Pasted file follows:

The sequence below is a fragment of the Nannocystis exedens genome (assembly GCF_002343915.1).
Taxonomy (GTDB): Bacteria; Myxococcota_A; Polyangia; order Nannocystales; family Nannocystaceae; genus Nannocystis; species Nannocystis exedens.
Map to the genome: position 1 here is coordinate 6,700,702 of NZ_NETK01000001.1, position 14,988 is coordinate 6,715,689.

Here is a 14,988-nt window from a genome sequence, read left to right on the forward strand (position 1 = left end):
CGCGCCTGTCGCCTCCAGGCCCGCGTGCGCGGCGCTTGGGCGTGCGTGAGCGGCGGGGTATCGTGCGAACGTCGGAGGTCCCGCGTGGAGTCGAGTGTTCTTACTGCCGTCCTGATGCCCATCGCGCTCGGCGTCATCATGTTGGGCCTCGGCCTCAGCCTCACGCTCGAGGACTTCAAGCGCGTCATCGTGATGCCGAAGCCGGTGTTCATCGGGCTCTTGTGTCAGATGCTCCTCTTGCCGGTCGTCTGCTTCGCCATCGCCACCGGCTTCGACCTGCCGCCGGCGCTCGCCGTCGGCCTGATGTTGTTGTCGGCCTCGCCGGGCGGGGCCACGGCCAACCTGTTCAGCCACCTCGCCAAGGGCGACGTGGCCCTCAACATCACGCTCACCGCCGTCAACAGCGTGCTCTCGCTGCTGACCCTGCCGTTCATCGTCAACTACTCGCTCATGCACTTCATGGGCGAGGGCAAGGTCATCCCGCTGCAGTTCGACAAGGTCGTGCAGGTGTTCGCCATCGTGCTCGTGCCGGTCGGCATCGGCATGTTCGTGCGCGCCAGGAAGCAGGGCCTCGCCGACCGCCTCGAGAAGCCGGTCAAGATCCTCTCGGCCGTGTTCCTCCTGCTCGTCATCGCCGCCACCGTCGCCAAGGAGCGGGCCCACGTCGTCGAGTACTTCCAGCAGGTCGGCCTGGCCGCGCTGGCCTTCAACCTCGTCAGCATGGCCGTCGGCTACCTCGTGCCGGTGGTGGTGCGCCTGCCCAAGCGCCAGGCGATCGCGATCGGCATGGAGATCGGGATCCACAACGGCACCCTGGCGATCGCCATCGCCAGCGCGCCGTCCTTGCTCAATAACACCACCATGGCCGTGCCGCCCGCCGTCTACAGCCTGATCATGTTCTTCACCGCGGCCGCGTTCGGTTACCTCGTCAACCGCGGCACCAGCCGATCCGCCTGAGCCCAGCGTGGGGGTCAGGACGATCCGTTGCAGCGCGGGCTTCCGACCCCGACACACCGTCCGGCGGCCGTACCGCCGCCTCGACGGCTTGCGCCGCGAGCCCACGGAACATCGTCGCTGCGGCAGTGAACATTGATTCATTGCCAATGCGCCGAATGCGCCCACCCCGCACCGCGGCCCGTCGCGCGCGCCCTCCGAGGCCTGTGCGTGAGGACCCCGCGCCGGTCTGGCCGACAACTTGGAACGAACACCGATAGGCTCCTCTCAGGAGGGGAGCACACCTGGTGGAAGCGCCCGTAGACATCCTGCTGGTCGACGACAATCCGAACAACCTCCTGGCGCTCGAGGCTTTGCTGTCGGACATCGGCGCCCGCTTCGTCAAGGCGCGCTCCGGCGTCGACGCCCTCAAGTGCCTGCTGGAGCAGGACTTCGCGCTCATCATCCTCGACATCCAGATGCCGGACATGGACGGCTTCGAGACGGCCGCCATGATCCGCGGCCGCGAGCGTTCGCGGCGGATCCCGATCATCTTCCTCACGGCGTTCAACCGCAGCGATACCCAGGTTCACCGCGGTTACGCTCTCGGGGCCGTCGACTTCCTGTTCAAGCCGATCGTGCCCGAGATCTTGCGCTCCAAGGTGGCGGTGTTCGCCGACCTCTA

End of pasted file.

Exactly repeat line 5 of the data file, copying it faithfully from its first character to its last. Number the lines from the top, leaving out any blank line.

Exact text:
CGCGCCTGTCGCCTCCAGGCCCGCGTGCGCGGCGCTTGGGCGTGCGTGAGCGGCGGGGTATCGTGCGAACGTCGGAGGTCCCGCGTGGAGTCGAGTGTTCTTACTGCCGTCCTGATGCCCATCGCGCTCGGCGTCATCATGTTGGGCCTCGGCCTCAGCCTCACGCTCGAGGACTTCAAGCGCGTCATCGTGATGCCGAAGCCGGTGTTCATCGGGCTCTTGTGTCAGATGCTCCTCTTGCCGGTCGTCTGCTTCGCCATCGCCACCGGCTTCGACCTGCCGCCGGCGCTCGCCGTCGGCCTGATGTTGTTGTCGGCCTCGCCGGGCGGGGCCACGGCCAACCTGTTCAGCCACCTCGCCAAGGGCGACGTGGCCCTCAACATCACGCTCACCGCCGTCAACAGCGTGCTCTCGCTGCTGACCCTGCCGTTCATCGTCAACTACTCGCTCATGCACTTCATGGGCGAGGGCAAGGTCATCCCGCTGCAGTTCGACAAGGTCGTGCAGGTGTTCGCCATCGTGCTCGTGCCGGTCGGCATCGGCATGTTCGTGCGCGCCAGGAAGCAGGGCCTCGCCGACCGCCTCGAGAAGCCGGTCAAGATCCTCTCGGCCGTGTTCCTCCTGCTCGTCATCGCCGCCACCGTCGCCAAGGAGCGGGCCCACGTCGTCGAGTACTTCCAGCAGGTCGGCCTGGCCGCGCTGGCCTTCAACCTCGTCAGCATGGCCGTCGGCTACCTCGTGCCGGTGGTGGTGCGCCTGCCCAAGCGCCAGGCGATCGCGATCGGCATGGAGATCGGGATCCACAACGGCACCCTGGCGATCGCCATCGCCAGCGCGCCGTCCTTGCTCAATAACACCACCATGGCCGTGCCGCCCGCCGTCTACAGCCTGATCATGTTCTTCACCGCGGCCGCGTTCGGTTACCTCGTCAACCGCGGCACCAGCCGATCCGCCTGAGCCCAGCGTGGGGGTCAGGACGATCCGTTGCAGCGCGGGCTTCCGACCCCGACACACCGTCCGGCGGCCGTACCGCCGCCTCGACGGCTTGCGCCGCGAGCCCACGGAACATCGTCGCTGCGGCAGTGAACATTGATTCATTGCCAATGCGCCGAATGCGCCCACCCCGCACCGCGGCCCGTCGCGCGCGCCCTCCGAGGCCTGTGCGTGAGGACCCCGCGCCGGTCTGGCCGACAACTTGGAACGAACACCGATAGGCTCCTCTCAGGAGGGGAGCACACCTGGTGGAAGCGCCCGTAGACATCCTGCTGGTCGACGACAATCCGAACAACCTCCTGGCGCTCGAGGCTTTGCTGTCGGACATCGGCGCCCGCTTCGTCAAGGCGCGCTCCGGCGTCGACGCCCTCAAGTGCCTGCTGGAGCAGGACTTCGCGCTCATCATCCTCGACATCCAGATGCCGGACATGGACGGCTTCGAGACGGCCGCCATGATCCGCGGCCGCGAGCGTTCGCGGCGGATCCCGATCATCTTCCTCACGGCGTTCAACCGCAGCGATACCCAGGTTCACCGCGGTTACGCTCTCGGGGCCGTCGACTTCCTGTTCAAGCCGATCGTGCCCGAGATCTTGCGCTCCAAGGTGGCGGTGTTCGCCGACCTCTA